Just 200 or so years ago, a widely unquestionable fact (in the Western world) was that women have smaller brains, it was a “scientific fact”, so they weren’t allowed to decide on the future as men and vote. Slavery also used to be perfectly fine not that long ago. More in the past and humans are knifing each other, blood on their hands, literally. We find it absurd from our today’s ethical standards. Riding on that rationale, it’s reasonable to ask ourselves: what will our grand-grand-children find the silliest about us?
Times, They Are Changing…
It’s kind of obvious, isn’t it? We change over time, as species, civilization, and societies, and the whole history is that wavy series of consecutive transformations. In some abstract terms, we all get it, it’s logical – the change is constant – but I don’t think we really get it. Or at least how profound this underlying truth is, and how far-reaching and empowering consequences are when it’s taken as one of the first assumptions about the world.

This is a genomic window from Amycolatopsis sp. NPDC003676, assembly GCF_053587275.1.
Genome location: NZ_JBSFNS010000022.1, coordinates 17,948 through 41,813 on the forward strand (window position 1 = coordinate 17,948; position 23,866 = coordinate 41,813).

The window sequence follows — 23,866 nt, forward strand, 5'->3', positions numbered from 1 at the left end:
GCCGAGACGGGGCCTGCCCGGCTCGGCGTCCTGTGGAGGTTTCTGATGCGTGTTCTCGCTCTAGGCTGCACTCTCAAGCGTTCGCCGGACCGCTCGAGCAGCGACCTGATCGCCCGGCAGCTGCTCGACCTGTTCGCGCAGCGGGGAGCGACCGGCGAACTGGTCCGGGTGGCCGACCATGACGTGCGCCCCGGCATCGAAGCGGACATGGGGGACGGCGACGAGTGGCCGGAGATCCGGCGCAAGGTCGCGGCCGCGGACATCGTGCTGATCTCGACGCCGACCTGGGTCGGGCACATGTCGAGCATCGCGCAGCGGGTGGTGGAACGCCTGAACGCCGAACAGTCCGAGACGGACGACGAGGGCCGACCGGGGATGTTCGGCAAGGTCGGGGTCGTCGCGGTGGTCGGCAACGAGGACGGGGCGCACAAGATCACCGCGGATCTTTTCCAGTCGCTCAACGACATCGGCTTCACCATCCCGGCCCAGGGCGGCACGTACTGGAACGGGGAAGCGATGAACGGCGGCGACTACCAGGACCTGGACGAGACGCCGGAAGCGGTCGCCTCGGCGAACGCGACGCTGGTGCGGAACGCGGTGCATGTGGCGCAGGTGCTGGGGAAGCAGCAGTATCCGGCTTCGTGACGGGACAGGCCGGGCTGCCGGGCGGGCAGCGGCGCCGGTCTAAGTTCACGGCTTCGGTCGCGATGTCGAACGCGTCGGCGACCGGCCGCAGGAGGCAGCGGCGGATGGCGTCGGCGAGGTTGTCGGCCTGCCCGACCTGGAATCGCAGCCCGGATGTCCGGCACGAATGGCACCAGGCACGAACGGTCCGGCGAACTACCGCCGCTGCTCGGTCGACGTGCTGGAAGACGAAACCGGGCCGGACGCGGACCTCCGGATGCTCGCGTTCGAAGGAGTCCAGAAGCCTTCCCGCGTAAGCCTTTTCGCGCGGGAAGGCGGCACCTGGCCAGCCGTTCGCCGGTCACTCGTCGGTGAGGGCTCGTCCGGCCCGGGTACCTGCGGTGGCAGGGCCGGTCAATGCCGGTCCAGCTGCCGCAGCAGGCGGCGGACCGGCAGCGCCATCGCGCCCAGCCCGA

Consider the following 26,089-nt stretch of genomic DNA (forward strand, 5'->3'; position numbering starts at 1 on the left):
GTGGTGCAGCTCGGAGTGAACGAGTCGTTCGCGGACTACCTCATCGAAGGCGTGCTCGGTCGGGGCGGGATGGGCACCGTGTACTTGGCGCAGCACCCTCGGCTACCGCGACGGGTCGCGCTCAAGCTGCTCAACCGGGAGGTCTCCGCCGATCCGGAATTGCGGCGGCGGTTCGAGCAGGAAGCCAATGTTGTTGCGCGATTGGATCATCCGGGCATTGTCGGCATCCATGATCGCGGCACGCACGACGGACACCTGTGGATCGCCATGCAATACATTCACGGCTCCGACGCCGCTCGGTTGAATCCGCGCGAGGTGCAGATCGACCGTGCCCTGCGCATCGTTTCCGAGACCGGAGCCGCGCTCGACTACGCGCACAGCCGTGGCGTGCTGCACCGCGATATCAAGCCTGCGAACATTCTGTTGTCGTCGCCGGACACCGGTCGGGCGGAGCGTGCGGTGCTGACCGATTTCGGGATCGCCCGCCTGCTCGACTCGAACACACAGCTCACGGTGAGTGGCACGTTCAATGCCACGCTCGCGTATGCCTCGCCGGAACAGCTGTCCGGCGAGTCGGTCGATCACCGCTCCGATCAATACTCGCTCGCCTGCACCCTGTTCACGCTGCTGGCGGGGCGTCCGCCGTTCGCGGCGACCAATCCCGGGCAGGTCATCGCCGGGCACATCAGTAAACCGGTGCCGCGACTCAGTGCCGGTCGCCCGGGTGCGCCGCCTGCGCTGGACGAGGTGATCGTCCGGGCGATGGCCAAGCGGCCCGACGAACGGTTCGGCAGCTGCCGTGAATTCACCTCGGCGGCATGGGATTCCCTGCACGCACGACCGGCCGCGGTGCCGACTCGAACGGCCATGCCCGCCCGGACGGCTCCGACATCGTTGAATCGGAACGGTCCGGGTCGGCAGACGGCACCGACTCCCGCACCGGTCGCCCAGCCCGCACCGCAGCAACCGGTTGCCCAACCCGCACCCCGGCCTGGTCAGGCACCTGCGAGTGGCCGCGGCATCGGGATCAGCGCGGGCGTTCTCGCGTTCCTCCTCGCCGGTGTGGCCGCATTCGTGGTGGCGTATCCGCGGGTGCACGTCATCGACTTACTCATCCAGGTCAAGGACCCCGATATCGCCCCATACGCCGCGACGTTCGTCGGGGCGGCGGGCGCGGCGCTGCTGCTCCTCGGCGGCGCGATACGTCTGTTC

I fell deep into this thinking spiral in 2012 when I attended year-long feminism studies. The program was composed of four mini-courses. The most interesting of them was the one on Love. Love is always THE theme, and this course approached it in a very interesting way. It was questioning it from the historical perspective, exploring how probably the most familiar thing in the world has been changing over time. It meant different things in different eras. Romantic love, for example, didn’t exist in the far past. In Ancient Greece, the ultimate love relationship was between two men, older and younger one. Kinky! Marriage, a monogamous one, an association that pops up as the first association to most today, is the product of a specific historical environment. It’s not the institution that was here forever. Just like Love, all the other most important concepts don’t transcend history in its form. Everything was different and will probably be different in the future, even the core things. It was a big discovery for me and it has inspired thinking about almost everything from that perspective.